“If you lose, it’s an ugly game, and if you win, it’s the best game ever,” said Yankees catcher Jorge Posada, who homered and doubled. “You’ve just got to find a way of winning.” (N.Y. Times)
Sleep must not have come easily for either Yankee or Red Sox fans last night. As I lay in bed, still feverish, my adreneline throbbing, I stopped worrying about how tired I would be for work this morning, and concentrated on just how fortunate Yankee fans have been for the past ten years. The state of exhaustion and joy, which borders of nausia, is not an unfamilar sensation. The Yankees had just won another thrilling game in dramatic fashion. That is came at the expense of the Red Sox made it even sweeter. This won’t last forever, this kind of success. I try to appreciate every ennervating, wonderful moment of it.
Emily thought I was a crazy man. She didn’t know what was going to get broken first–a piece of furniture or my hand. My face was red for most of the second half of the game, and I was cursing up a blue streak. “I thought you said this game didn’t matter since we already won the series,” she asked innocently. “You don’t understaaaaaand,” I replied. “This is the Red Sox. Everything is different. Aaargh.”
It was one of those games that was hard to piece back together; so many memorable moments stand out. I am not lucid enough to write a logical summary. Here are some of the images that made up this one…Gary Sheffield stepping out of the batter’s box twice in his first at bat vs Pedro Martinez, then Martinez promptly drilling him in the shoulder. Sheffield walked to first, glared at Pedro and said, “Not me.” Tony Clark hitting a two-run homer off Martinez, and then Jorge Posada, long Martinez’s whipping boy, smashing a solo shot into the upper deck in right field. David Ortiz blooping a double just beyond the reach of Hideki Matsui, followed by Manny Ramirez’s homer off of Brad Halsey. The Yankee rookie pitching more than admirably. Kenny Lofton’s error in center field. Pokey Reese making a sensational basket catch before tumbling into the stands along the third base side; Alex Rodriguez making a great diving play on a liner hit by Reese in the fifth. Later, Rodriguez snaring a liner off the bat of the Greek God of Walks. Sheffield almost blowing a routine fly ball in right field.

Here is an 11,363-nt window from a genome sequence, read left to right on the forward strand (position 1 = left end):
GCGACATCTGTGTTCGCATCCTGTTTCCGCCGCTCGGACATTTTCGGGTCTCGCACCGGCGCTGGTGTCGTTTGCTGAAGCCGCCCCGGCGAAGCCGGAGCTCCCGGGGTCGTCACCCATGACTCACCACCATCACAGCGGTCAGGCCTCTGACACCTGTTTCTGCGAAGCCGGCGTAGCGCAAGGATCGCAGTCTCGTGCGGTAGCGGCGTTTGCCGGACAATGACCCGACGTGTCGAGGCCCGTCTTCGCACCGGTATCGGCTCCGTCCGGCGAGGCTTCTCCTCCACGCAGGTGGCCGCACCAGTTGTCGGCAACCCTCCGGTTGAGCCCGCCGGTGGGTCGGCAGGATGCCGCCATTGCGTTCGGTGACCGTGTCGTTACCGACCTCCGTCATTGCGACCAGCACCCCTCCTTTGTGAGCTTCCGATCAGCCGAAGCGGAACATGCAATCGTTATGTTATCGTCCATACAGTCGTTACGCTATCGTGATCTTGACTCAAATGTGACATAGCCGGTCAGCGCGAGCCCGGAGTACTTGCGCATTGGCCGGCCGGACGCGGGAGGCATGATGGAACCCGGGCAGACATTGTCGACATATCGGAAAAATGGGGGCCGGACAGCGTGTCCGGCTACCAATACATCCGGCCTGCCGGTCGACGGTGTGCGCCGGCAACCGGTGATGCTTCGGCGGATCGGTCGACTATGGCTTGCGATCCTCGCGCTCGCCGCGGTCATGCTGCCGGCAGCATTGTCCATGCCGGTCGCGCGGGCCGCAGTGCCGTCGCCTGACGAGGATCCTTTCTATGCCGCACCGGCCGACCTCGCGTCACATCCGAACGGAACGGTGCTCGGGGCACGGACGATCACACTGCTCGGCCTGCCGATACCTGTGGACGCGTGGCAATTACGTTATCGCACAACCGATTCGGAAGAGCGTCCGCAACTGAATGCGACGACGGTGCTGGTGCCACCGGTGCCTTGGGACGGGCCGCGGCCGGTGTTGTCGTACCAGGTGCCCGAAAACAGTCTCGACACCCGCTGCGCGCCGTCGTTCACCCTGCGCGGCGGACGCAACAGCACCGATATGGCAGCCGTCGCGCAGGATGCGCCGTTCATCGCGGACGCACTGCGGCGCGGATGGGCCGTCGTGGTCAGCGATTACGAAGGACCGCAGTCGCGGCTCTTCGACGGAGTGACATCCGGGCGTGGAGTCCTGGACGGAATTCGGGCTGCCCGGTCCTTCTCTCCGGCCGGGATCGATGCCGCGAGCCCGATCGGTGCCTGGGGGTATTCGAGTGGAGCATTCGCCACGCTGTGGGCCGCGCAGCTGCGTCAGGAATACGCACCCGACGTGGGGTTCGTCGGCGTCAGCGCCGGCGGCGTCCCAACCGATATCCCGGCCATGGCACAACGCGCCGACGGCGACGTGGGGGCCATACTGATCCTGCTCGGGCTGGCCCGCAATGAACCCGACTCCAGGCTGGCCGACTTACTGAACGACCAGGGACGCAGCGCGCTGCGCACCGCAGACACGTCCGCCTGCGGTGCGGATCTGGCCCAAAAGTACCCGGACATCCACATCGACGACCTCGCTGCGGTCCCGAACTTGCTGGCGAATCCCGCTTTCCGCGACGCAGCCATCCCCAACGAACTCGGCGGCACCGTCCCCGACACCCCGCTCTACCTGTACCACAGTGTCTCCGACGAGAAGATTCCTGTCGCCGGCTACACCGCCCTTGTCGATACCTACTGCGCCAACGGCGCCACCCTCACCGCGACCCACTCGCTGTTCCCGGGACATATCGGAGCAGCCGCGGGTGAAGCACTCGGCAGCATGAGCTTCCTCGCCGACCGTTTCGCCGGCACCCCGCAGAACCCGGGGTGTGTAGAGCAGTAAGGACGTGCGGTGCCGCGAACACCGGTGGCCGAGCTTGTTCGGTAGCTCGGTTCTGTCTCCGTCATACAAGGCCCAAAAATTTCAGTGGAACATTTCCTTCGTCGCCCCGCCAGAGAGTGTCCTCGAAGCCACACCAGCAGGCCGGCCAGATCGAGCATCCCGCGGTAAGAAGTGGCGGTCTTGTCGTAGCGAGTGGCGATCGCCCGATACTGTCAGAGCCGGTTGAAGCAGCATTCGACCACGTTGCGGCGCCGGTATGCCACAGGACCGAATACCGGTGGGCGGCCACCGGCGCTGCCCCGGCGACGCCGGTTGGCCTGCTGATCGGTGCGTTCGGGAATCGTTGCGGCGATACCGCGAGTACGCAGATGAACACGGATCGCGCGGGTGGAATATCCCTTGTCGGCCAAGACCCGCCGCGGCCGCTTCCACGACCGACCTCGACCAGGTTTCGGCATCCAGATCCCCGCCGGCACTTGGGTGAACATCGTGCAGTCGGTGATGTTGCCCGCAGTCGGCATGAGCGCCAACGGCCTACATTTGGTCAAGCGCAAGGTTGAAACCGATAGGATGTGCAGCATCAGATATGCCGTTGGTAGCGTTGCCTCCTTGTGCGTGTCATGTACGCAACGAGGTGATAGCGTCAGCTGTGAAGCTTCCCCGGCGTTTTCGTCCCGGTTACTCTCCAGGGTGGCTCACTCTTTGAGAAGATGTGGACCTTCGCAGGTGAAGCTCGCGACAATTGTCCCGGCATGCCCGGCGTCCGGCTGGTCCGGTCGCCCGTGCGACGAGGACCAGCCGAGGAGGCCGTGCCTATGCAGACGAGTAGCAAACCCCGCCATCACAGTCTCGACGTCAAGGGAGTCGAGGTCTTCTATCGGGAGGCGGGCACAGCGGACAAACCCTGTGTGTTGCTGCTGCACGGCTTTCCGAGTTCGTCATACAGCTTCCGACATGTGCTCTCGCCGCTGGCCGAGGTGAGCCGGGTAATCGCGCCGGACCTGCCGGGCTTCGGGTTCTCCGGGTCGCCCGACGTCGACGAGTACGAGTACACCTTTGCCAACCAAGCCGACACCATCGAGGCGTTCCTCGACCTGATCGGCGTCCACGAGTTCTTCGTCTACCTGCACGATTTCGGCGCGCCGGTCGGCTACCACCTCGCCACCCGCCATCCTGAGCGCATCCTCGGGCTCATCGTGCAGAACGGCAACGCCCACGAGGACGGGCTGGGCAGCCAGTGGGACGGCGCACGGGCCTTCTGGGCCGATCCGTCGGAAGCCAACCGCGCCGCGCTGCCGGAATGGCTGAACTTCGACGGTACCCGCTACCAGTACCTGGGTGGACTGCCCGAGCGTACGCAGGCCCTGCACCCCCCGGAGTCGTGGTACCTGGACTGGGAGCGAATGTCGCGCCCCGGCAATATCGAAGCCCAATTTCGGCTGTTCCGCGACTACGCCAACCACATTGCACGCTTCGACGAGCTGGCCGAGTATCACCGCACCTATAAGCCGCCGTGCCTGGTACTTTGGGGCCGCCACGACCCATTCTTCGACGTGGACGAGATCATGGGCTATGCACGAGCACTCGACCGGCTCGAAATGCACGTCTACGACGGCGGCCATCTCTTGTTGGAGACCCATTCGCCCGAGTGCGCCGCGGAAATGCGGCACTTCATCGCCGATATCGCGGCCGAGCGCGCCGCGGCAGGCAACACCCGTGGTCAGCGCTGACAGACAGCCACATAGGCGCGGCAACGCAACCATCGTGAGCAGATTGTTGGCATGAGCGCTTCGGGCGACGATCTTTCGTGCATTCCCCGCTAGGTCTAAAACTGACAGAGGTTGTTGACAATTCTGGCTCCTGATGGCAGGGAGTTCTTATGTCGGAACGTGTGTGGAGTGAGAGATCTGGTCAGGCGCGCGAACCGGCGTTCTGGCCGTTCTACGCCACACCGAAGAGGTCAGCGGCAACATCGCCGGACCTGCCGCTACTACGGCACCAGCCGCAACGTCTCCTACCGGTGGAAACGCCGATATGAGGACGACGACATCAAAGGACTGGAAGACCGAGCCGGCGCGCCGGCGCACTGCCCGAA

Then the drama…Ruben Sierra’s terrible pinch-hit at bat with the bases loaded. Later, Sierra allowing a fly ball to drop in front of him for a single. Jason Giambi striking out weakly. Alex Rodriguez’s brilliant double play, robbing Kevin Millar of a double and nailing Gabe Kapler at the plate, with the bases loaded an nobody out vs. Mariano Rivera. “Triple play, a triple play,” I yelled, echoing Michael Kay on the YES network. No, calm down, chill, it’s a double play, dude.
Derek Jeter’s courageous catch, taking a hit away from Trot Nixon, sacrificing his body, and adding to his legend in the process. Gary Sheffield getting hit for a second time, then later playing third base. Manny’s blast–Pie-yah!–off of Tanyon Sturtze. Nomar Garciaparra–who did not play–sitting alone, sullen, apart from his teammates. How did that make Red Sox fans feel? Then Ruben Sierra’s single, Miguel Cairo’s double (on a 1-2 pitch), and finally, John Flaherty’s game-winning single.
Gary Sheffield told the New York Times:
“The message is clear,” Sheffield said. “We’re not laying down for no one. We’re trying to take it all. We’re trying to send a message to everyone we play. Everyone was jacked up for this series. We wanted to sweep, and we did.”
Still, Joe Torre was upset when Gary Sheffield was plunked for the second time, and Curt Leskanic wasn’t tossed. Earlier, both teams had been warned. According to Newsday:
“The situation is a runner on third base in an extra-inning game,” Torre said. “I’m not going to tell Terry [Francona] how to manage, for sure. That’s certainly his business. But you hit Sheffield with the first pitch and then walk the next guy. That makes it a little suspicious, especially when the next hitter is an inexperienced kid named Bubba Crosby.”
…”I don’t understand why you would want to pitch to our hottest hitter with the winning run at third base,” Torre said. “That doesn’t make sense to me. It’s a travesty. An absolute travesty.”
Regardless, the Yankees swept Boston and are now eight-and-a-half games in first place. Both teams played their guts out last night. It was a crushing loss for the Sox and another elating one for the Yankees.
Cliff Corcoran was at the Stadium. He should have an incredible post up later in the day. For a coherent and articulate account of the game, head over to The Hardball Times and read Larry Mahken’s excellent write up. Expect another stellar report from Joe Sheehan later today at Baseball Prospectus.